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Utility Dive Names Xcel Energy “Utility of the Year.” We’re Less Impressed

Utility Dive, a website that covers the ongoings of the electric utility industry, has named Xcel Energy the Utility of the Year for 2018, commending the company for retiring coal-fired power plants and investing billions in future wind, solar, and natural gas installations. As for us, we don’t think Xcel should be applauded for pursuing policies that result in higher profits for Xcel shareholders at the expense of the families and businesses who have no choice but to buy their electricity from the monopoly utility.

Along with Minnesota, Xcel Energy is the primary provider of electricity to Colorado, and they have been less than forthcoming about the costs associated with transitioning to  a grid with less coal, and more wind, solar, battery storage, and natural gas. In fact, Xcel issued the following statement as part of their proposed Colorado Energy Plan (CEP).

According to Utility Dive:

“We believe the [Colorado] plan is a model for a successful clean energy transition. It will provide over $200 million worth of savings for customers compared to the alternatives, while reducing carbon emissions nearly 60% and increasing renewable energy sources to 55% of our energy mix by 2026 in the state,” Xcel said.

Paragraphs like these are littered with enormous caveats, as my friend Amy Cook and others at the Independence Institute in Colorado, have pointed out:

“Xcel forecasts that this “Steel for Fuel” plan will save money, but the plan’s savings are several decades away. Even then, the proposal never lowers the cost of electricity, it only forecasts that it will lower the rate of increase.”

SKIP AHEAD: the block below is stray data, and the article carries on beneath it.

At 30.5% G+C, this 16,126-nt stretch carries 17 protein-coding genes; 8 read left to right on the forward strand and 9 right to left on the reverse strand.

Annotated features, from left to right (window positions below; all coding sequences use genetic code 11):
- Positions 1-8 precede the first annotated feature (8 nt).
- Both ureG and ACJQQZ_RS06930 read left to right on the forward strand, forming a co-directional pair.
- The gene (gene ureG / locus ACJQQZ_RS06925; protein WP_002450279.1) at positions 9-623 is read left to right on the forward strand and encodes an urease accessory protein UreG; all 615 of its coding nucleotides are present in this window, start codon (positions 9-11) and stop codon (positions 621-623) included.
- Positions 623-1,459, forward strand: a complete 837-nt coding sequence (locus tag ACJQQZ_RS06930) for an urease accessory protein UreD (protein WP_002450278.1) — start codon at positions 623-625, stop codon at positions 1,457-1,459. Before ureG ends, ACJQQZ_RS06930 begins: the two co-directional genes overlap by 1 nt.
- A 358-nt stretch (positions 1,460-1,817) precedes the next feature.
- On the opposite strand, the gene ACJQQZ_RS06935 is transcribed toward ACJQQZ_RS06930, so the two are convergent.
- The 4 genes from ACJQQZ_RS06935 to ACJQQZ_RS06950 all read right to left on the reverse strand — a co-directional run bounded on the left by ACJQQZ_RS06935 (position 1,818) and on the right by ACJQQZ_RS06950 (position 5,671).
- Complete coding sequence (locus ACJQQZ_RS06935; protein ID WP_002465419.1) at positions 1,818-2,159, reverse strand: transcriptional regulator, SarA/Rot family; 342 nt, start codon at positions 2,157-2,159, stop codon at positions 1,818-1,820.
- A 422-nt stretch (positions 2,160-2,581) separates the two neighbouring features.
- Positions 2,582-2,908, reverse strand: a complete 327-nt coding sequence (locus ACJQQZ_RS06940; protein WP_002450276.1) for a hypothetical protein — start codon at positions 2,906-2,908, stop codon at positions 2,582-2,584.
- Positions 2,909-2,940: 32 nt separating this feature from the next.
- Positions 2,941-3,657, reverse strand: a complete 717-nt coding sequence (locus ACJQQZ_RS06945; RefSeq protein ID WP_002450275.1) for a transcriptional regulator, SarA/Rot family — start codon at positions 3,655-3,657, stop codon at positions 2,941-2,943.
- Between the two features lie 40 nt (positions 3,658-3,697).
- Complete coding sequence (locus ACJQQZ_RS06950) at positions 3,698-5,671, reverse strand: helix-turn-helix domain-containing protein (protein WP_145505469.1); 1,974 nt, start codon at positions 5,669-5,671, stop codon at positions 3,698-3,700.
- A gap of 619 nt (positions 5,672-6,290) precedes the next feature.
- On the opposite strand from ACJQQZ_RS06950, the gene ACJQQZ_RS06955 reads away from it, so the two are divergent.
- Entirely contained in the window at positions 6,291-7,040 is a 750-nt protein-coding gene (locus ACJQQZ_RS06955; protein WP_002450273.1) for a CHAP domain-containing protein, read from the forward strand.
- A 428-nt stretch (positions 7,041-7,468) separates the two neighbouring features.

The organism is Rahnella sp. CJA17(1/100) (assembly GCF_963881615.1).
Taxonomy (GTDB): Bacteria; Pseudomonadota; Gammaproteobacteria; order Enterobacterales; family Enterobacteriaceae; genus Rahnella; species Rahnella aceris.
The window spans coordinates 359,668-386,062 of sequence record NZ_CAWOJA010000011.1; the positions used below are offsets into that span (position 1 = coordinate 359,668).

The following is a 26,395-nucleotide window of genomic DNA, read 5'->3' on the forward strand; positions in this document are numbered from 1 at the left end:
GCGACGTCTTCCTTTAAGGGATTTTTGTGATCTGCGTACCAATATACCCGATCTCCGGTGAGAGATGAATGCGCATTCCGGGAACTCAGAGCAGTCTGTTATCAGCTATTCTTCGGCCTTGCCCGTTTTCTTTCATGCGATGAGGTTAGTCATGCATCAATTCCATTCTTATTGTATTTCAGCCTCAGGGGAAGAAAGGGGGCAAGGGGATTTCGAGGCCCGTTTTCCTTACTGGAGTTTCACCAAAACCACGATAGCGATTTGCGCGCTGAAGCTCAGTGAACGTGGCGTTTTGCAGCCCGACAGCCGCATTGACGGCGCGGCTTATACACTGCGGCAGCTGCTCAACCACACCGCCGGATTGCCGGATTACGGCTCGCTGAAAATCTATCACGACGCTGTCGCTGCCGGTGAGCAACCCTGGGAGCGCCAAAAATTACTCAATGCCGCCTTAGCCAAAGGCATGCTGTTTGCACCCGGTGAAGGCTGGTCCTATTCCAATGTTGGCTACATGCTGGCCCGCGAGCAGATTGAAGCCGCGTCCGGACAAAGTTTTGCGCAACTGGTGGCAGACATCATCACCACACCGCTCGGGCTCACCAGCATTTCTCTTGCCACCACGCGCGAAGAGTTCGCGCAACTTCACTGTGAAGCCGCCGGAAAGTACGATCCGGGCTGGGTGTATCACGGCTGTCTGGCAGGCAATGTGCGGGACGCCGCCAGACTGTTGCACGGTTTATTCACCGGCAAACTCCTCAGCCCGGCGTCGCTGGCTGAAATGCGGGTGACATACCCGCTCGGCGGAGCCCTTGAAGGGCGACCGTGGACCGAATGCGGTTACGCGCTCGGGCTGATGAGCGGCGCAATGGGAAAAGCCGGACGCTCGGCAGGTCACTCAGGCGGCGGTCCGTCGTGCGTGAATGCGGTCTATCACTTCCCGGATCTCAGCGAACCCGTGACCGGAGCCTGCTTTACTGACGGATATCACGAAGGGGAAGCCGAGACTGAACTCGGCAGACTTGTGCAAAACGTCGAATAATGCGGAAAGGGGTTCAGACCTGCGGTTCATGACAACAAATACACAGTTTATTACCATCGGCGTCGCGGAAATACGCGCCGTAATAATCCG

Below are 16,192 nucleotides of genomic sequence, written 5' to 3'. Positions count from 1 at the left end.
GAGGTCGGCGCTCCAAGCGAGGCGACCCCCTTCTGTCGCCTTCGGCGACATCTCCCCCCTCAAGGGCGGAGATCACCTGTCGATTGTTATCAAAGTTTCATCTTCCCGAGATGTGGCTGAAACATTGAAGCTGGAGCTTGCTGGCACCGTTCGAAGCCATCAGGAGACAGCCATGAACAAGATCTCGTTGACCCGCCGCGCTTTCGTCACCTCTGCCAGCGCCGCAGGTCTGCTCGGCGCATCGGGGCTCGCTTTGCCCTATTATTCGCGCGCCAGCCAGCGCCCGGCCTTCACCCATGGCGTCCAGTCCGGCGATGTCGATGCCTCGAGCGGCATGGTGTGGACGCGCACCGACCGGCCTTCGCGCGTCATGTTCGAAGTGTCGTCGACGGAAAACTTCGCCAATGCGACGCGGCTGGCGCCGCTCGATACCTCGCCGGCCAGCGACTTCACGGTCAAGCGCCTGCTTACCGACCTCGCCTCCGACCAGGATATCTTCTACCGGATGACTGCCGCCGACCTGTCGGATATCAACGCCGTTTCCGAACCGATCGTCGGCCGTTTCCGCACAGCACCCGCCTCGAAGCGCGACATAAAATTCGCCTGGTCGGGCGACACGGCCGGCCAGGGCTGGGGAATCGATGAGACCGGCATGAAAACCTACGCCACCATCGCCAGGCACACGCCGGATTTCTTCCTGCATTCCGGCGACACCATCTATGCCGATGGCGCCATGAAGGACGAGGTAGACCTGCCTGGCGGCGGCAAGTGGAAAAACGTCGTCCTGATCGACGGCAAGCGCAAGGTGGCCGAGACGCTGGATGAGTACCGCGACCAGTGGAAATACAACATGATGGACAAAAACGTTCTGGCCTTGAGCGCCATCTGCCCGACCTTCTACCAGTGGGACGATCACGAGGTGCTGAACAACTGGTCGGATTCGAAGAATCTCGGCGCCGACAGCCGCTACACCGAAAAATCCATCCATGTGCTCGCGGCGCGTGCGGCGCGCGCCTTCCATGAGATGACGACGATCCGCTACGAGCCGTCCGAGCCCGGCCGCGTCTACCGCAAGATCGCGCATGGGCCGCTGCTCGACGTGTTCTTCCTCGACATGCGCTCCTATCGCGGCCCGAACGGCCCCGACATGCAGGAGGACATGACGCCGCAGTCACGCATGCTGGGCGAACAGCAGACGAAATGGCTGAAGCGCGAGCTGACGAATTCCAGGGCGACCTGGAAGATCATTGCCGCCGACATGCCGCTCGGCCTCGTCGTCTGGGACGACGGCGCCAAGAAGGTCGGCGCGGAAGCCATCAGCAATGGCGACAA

“The current set of rules within the state of Colorado is driving Xcel’s “Steel for Fuel” strategy. Without it, there are very few avenues that can reliably provide the growth its shareholders and Wall Street demand. Without this plan there is the possibility that its stock price could suffer. So, the bet is on shutting down coal units and putting workers out of work and investing in “green” intermittent sources of power with the hope that unproven power storage will become a reality no matter how expensive.”

“Here, sadly, is the problem for Xcel’s Colorado ratepayers: It’s impossible for electric utilities to make massive capital investments without increasing costs, and in the regulated utility world that means rising rates for customers. Anyone who has looked at their electric bills over the last decade knows that as Xcel has built more, rates have gone up.”

Xcel is playing the same games in Minnesota as they are in Colorado: Prematurely closing highly efficient power plants like Sherburne County Units 1 and 2 many years before they would actually need to be replaced, build wind, solar, and natural gas, and watch the shareholder profits soar.

Remember, it is not possible to actually replace coal with wind or solar because sometimes these intermittent sources of electricity generate energy, but most of the time they don’t. This means either coal or natural gas must be available to keep electricity flowing to our hospitals, homes, and schools when the weather isn’t cooperating.

This means we pay (Xcel and the other monopoly utilities in the state) for all three sources of electricity, when in reality we would only need the coal or natural gas to ensure reliable electricity service. This is why Minnesota’s electricity prices have increased 26 percent faster than the national average since 2007.

Utilities should be rewarded for keeping costs down and providing reliable, and affordable electricity to the consumers who are forced to purchase their electricity from them. They shouldn’t pat themselves on the back for taking advantage of ratepayers who have no other choice but to pay higher prices for wind turbines that only last 20 years.

 

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